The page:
Coronavirus certainly has everyone’s attention


Several weeks of constant bad news about the economy in 2008 finally caught my attention enough to realize that news was going to affect everyone. At that point, I began to worry.

For several weeks, we watched and listened as China grappled with this deadly new virus. The coronavirus, honestly, sounded like something a hard-partying college student might have. There wasn’t too much thought about what would happen when it reached North Carolina. That just seemed to be a world away.

But, here it is. North Carolina is pure eat up with the coronavirus. And lots of people are worried.

As of Monday night, 45 of North Carolina’s 100 counties had reported at least one case of someone with coronavirus. Thankfully, Person County is not among them at the time of this writing. I’m hoping that remains true for the duration of this health scare, but I’m not all that optimistic. When you look at a map, nearly every county bordering Person County, except Caswell in North Carolina and Halifax in Virginia, have reported at least one case.

More startling, perhaps, than the widespread nature of this virus is the force with which government leaders have reacted. I don’t believe I’ve ever seen every restaurant in the state shut down for dine-in service. I can assure you I’ve never seen classes canceled for as long as North Carolina students are likely to be out following Gov. Roy Cooper’s executive order Monday calling for the end of in-person classes until May 15. I have never, ever, seen almost an entire sport season just wiped out, right before our very eyes.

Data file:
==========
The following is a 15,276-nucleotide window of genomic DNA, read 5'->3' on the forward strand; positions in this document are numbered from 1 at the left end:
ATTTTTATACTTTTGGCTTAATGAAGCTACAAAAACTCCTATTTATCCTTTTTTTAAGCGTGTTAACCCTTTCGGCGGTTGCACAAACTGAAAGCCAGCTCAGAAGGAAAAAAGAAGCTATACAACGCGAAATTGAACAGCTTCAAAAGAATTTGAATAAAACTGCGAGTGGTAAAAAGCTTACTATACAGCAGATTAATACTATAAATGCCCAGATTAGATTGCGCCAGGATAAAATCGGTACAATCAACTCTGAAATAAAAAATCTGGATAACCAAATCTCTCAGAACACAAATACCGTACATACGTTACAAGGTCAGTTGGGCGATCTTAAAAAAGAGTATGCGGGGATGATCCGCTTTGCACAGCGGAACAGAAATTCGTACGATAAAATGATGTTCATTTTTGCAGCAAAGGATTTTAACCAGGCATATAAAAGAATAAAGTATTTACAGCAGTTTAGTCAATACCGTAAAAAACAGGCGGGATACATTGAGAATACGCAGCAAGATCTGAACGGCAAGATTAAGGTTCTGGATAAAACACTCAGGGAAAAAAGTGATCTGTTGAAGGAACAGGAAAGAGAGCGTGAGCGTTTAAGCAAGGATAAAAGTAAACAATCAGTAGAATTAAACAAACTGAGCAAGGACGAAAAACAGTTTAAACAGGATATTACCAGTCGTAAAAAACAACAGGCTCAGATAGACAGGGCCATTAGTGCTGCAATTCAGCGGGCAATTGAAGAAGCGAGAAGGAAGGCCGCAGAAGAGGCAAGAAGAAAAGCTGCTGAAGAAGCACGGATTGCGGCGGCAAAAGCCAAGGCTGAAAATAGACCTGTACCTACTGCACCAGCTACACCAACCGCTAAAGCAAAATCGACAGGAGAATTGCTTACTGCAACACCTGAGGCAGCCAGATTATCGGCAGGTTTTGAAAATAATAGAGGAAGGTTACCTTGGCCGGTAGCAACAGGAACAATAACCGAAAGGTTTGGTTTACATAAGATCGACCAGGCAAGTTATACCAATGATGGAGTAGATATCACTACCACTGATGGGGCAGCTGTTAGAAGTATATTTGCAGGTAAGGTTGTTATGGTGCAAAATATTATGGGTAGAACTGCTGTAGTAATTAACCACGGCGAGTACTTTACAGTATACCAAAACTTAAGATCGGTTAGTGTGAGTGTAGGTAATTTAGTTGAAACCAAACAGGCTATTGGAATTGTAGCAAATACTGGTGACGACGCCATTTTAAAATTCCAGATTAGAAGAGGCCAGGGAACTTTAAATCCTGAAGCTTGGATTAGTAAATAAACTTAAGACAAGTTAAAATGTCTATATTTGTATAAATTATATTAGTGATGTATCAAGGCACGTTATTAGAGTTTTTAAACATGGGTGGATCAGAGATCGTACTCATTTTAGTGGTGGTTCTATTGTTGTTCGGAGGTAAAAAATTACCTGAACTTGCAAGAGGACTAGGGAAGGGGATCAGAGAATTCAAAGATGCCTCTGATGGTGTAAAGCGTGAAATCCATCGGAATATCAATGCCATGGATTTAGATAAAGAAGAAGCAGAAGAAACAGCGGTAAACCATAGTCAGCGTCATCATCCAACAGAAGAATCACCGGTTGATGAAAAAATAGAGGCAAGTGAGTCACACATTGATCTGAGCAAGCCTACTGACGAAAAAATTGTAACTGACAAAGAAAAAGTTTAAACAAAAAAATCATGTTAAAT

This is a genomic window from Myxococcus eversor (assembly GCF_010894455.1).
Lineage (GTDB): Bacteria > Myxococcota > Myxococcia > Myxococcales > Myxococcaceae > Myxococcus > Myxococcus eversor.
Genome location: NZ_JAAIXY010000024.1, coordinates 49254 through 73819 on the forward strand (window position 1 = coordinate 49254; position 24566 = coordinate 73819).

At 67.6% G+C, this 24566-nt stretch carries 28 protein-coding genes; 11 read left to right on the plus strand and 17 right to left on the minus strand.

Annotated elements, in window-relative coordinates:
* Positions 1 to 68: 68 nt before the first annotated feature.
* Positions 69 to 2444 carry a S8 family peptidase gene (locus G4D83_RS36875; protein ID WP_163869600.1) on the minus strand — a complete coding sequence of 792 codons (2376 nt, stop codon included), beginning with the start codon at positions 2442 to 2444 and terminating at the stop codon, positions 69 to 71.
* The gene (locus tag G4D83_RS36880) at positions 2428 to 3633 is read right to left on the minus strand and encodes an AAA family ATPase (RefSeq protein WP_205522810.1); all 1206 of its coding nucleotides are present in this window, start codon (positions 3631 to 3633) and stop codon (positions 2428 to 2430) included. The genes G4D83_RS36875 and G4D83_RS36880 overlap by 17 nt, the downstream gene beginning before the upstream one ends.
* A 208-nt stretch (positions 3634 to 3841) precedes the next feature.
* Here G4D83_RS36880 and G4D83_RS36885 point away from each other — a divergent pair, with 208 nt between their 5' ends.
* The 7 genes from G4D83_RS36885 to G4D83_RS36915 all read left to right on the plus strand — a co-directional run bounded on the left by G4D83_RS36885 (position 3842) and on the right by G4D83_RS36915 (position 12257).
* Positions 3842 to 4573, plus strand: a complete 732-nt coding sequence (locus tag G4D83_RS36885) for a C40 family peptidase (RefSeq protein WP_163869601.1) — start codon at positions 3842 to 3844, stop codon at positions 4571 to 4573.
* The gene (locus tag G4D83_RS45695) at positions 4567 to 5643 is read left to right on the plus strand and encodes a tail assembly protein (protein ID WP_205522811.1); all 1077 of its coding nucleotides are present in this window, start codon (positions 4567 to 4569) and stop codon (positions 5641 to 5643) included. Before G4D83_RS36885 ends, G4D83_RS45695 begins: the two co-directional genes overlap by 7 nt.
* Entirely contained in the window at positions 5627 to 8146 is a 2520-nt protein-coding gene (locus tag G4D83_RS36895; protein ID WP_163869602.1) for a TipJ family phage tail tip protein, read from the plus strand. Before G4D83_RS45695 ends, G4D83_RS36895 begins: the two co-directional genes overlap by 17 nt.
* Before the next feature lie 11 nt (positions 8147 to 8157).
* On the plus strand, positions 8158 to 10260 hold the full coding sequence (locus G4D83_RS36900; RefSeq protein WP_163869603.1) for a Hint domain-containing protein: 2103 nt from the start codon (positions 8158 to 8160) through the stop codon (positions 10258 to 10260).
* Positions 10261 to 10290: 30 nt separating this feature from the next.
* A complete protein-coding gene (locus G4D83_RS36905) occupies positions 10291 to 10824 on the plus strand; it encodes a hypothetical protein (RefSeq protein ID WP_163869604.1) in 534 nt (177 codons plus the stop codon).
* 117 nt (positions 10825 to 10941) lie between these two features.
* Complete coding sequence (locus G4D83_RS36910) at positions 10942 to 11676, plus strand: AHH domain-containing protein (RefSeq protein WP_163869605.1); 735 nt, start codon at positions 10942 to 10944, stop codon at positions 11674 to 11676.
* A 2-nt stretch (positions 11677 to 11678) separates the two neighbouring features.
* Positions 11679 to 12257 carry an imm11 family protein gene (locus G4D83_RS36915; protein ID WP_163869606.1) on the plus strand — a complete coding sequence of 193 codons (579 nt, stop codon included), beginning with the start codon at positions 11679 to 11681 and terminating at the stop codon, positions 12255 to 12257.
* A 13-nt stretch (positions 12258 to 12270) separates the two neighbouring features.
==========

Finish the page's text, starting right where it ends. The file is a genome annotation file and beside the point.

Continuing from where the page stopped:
I must say, I wonder about people who are defiantly ignoring Cooper’s orders. I can’t imagine that anyone thinks they are cute. Or right.

North Carolina has not issue the so-called shelter in place requirements yet, though a handful of counties have.

And now, some non-essential businesses are being ordered to shut their doors. I suspect, for the people who work in those businesses, they are anything but non-essential. Still, I see the logic behind the move and here’s hoping that won’t become even more stringent as time goes by.

I’m not heavily invested in stock market, but I the coronavirus scare has put the willies into traders on Wall Street and stock prices are plummeting. It’s remarkable all the dominoes that must fall. If there’s a plus in all this, I was speaking to my daughter and she was asking about comments she saw on social media from people who said their 401K had taken a massive hit. It gave me an opportunity to explain to her what a 401K is and how it works. She decided she didn’t want to invest any of her money in the stock market if there was a risk that she could lose it. That may be a wise position right now, but after all this has blown over and the stock market has been on a steady incline for several months, she might well wish she had invested some of her money in the stock market.

Whatever happens with the health of people in Person County or anywhere else in North Carolina, whatever happens to the economy and joblessness, one thing seems fairly certain: we aren’t likely to see this kind of health scare for a long time to come. I for one am fine with that.


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